Growing up, one of the things my dad always said to me was to write down my goals. The physical act of writing them down was supposed to help them come to fruition in your life by solidifying them into something tangible. I followed this advice several times, from writing down my New Years’ Resolutions in my childhood diaries (which every year including losing pounds or inches, especially from my stomach) to writing down up to 50 goals on index cards and tacking them to my giant corkboard so I could see them every day; a sort of “vision board”.
I respect my dad’s advice, and I know it has worked for many people. But now, at the age of twenty-five, I realize that I needed to solidify many other traits in myself before attempting these lofty goals.
Self-love and self-care are ideas that I’ve only been introduced to in recent years. After struggling with food and body issues for most of my life, I eventually admitted myself to a residential eating disorder program. And thanks to Ashley and Rachell, who let me live with them, I was able to complete several weeks of outpatient care. I could write a novel (or three) about what I went through that summer of 2013. But I will start by saying this; the idea of becoming healthy for health’s sake was never something that had occurred to me. It was always about achieving a flat tummy, or the perfect Beyoncé curves, or the slender arms. According to nutrition experts, that can be incredibly dangerous. By focusing our goals on the aesthetic benefits of nutrition and exercise, we completely forget about the very real health benefits that lead to a long and productive life.
This leads me to a popular hashtag that has surfaced on social media: #goals. I see it posted by women of all ages on images of models with incredibly thin and toned bodies, often posed and arched to get the perfect shot. I see it posted on images of Taylor Swift and her very famous supermodel “squad.” #SquadGoals. I find this to be a bit troubling. Not because having goals is a bad thing, or that to be inspired by a celebrity is a bad thing; but because instead of aspiring to be our best selves, we are hashtagging ourselves on to the latest trending photo of another person. We will never be them, nor should we try to. We don’t know what state of health that person was in before these photos, and we really don’t know if they’re healthy now. All we see is an image that has been circulated around the Web, and has a large number of little hearts that prove that it is worth our time.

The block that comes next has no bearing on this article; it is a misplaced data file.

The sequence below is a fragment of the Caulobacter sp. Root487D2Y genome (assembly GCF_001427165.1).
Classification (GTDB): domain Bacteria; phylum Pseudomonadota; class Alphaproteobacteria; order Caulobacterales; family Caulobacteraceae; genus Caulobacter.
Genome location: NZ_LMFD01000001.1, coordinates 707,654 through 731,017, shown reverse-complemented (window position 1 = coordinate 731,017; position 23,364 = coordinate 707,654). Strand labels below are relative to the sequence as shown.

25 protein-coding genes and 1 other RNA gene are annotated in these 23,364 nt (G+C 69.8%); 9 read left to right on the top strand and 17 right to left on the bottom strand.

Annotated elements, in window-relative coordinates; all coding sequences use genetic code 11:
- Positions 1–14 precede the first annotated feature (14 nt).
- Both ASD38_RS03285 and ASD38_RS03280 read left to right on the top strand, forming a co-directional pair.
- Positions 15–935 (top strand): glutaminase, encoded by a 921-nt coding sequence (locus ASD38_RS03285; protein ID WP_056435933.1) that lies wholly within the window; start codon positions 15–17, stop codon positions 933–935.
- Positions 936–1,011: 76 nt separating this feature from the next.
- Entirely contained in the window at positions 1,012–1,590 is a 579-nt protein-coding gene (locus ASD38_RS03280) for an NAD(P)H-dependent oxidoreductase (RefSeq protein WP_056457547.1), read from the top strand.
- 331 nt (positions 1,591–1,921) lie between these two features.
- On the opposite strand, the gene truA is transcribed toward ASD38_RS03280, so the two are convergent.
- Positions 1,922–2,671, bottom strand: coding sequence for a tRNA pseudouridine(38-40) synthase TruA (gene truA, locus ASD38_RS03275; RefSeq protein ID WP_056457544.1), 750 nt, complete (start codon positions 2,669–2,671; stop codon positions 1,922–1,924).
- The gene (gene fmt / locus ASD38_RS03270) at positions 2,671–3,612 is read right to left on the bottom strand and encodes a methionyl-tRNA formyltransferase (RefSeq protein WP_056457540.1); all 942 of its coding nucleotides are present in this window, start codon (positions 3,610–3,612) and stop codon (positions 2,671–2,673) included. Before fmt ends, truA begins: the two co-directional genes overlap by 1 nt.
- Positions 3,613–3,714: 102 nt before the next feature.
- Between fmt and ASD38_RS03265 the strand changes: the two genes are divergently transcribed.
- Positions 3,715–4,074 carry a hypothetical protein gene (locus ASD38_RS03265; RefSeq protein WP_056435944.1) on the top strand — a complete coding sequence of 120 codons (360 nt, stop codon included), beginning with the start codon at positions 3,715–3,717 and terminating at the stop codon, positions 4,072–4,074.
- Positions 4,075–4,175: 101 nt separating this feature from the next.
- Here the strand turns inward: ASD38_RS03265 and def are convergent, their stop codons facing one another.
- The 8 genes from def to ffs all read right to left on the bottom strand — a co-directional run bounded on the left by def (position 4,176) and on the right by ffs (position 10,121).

While on my own journey of self-love, I have had to remove myself from social media periodically because I feel it can inhibit my progress. My new #goals have much more to do with what’s going on inside, than how I look on the outside. I won’t lie to you; I am so not even close to being there. I continue to struggle with negative thoughts about my body, and I continue to struggle with my eating disorder. But I’m a lot more forgiving on myself than I used to be. Instead of feeling like a failure when those 50 index cards collected dust and never came to fruition, I now realize that life is more unexpected than that. The sooner I learn to roll with the punches instead of being knocked down by them, the stronger I become.
I’m thrilled that Ashley and Rachell have asked me to contribute to The Embraceable Project; consider this the first of many embraces!
**Photo by Leslie Hassler